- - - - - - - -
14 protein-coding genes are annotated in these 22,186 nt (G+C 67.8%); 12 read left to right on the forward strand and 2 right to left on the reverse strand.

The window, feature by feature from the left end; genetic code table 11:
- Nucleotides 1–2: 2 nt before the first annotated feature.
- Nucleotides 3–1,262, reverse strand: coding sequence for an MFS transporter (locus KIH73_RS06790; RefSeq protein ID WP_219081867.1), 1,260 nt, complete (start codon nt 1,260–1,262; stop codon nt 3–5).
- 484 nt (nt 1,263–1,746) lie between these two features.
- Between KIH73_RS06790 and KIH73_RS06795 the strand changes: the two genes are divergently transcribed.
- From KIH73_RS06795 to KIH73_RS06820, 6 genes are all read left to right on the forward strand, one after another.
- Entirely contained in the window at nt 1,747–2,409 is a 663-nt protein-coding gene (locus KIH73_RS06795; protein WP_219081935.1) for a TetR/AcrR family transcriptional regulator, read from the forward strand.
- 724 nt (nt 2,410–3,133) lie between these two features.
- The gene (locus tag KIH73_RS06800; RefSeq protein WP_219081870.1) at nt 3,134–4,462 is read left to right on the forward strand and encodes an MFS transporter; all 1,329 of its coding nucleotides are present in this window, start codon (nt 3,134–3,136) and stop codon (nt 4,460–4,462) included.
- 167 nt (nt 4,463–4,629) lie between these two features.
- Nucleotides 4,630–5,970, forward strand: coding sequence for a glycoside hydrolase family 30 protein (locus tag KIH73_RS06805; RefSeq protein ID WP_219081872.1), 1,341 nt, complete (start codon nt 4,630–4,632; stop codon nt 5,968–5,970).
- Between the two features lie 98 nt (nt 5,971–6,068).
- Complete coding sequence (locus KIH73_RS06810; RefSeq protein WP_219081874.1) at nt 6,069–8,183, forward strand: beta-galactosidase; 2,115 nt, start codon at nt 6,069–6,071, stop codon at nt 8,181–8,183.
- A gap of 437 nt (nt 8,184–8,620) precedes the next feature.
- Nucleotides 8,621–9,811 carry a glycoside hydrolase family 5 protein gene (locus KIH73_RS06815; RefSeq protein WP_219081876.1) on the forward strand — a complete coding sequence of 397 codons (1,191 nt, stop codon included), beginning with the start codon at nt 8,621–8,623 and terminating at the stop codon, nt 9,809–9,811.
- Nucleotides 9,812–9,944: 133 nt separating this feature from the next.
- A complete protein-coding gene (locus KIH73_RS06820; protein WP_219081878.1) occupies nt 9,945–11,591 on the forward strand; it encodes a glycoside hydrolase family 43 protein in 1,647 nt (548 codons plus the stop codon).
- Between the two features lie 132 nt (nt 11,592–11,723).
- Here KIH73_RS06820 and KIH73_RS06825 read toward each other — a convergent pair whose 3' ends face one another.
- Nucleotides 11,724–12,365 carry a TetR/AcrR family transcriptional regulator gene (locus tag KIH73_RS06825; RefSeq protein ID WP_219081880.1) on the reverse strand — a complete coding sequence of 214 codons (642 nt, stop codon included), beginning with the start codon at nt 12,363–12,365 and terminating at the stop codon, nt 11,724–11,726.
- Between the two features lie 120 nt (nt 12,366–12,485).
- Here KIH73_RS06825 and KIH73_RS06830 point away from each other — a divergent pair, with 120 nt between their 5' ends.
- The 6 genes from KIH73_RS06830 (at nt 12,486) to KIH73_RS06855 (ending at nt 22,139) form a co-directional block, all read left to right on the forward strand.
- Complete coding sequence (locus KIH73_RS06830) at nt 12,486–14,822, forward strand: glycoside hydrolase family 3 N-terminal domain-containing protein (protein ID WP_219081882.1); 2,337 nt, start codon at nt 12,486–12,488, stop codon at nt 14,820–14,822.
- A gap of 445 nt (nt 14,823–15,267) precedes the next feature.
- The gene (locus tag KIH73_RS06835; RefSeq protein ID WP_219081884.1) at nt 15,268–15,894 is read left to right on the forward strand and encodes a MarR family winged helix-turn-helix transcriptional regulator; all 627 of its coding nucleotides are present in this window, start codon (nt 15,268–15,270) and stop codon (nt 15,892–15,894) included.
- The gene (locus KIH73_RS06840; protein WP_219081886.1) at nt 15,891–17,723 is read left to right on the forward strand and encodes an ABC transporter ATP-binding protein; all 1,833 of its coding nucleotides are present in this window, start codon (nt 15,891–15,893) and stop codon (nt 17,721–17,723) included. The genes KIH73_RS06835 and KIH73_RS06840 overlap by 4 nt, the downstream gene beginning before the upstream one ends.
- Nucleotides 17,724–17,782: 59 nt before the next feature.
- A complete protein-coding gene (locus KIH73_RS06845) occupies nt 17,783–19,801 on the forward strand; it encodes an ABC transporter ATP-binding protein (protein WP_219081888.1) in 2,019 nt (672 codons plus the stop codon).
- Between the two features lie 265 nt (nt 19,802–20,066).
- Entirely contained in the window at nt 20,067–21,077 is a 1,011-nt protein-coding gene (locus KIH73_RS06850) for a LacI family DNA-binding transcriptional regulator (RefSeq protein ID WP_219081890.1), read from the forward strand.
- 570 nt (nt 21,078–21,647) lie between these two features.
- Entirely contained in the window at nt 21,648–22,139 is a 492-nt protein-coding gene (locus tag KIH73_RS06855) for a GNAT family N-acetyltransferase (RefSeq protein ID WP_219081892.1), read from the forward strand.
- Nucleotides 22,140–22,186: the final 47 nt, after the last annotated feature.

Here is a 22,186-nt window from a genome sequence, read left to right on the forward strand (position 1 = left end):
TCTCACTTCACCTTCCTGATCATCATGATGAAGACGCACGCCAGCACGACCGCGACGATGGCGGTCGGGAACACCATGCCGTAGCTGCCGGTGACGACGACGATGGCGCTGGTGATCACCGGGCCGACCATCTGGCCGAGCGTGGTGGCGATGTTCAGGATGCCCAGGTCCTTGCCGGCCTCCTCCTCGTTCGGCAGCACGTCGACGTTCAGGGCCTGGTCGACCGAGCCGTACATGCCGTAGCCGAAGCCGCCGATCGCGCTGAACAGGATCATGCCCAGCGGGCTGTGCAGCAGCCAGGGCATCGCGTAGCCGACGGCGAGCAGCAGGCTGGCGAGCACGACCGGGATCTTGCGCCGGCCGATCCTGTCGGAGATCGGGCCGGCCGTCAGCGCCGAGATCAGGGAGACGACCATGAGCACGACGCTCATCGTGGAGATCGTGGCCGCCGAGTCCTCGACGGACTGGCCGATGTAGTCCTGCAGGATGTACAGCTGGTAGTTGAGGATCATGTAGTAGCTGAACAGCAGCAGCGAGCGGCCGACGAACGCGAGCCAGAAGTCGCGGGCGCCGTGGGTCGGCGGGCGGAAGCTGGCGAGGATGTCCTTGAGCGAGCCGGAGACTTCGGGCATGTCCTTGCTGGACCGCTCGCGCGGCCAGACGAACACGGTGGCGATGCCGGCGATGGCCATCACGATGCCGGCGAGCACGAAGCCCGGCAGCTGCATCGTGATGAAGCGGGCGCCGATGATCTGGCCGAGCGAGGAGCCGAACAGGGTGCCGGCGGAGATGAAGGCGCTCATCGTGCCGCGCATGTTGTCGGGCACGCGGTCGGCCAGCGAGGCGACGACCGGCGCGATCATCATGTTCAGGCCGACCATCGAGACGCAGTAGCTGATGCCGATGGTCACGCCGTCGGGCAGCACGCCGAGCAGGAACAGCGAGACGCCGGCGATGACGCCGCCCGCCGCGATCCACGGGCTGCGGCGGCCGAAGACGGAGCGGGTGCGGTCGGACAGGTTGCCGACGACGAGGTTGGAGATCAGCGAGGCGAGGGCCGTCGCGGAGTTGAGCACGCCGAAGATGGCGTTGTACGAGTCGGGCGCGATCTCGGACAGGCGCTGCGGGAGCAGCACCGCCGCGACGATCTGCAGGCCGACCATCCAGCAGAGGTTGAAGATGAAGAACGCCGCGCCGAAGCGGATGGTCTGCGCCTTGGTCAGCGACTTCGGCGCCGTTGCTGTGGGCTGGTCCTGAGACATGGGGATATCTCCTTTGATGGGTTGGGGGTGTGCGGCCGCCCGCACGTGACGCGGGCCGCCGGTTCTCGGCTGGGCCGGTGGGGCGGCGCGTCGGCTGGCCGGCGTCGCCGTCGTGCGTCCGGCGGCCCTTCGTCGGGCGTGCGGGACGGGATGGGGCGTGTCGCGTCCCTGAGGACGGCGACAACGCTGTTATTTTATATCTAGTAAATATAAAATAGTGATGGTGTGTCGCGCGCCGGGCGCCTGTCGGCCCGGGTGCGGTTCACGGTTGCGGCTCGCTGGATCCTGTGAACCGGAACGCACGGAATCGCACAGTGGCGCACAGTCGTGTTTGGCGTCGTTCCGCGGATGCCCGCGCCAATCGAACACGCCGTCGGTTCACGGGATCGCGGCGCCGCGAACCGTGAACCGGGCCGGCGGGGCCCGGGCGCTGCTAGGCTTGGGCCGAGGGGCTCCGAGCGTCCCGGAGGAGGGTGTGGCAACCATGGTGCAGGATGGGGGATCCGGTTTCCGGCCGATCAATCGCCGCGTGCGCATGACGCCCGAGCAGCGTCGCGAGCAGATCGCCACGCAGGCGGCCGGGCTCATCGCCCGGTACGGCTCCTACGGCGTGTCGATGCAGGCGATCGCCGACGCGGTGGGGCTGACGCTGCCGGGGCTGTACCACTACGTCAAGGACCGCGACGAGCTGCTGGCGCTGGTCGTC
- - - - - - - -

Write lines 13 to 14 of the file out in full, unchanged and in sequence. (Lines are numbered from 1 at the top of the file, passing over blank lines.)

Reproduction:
- Between the two features lie 98 nt (nt 5,971–6,068).
- Complete coding sequence (locus KIH73_RS06810; RefSeq protein WP_219081874.1) at nt 6,069–8,183, forward strand: beta-galactosidase; 2,115 nt, start codon at nt 6,069–6,071, stop codon at nt 8,181–8,183.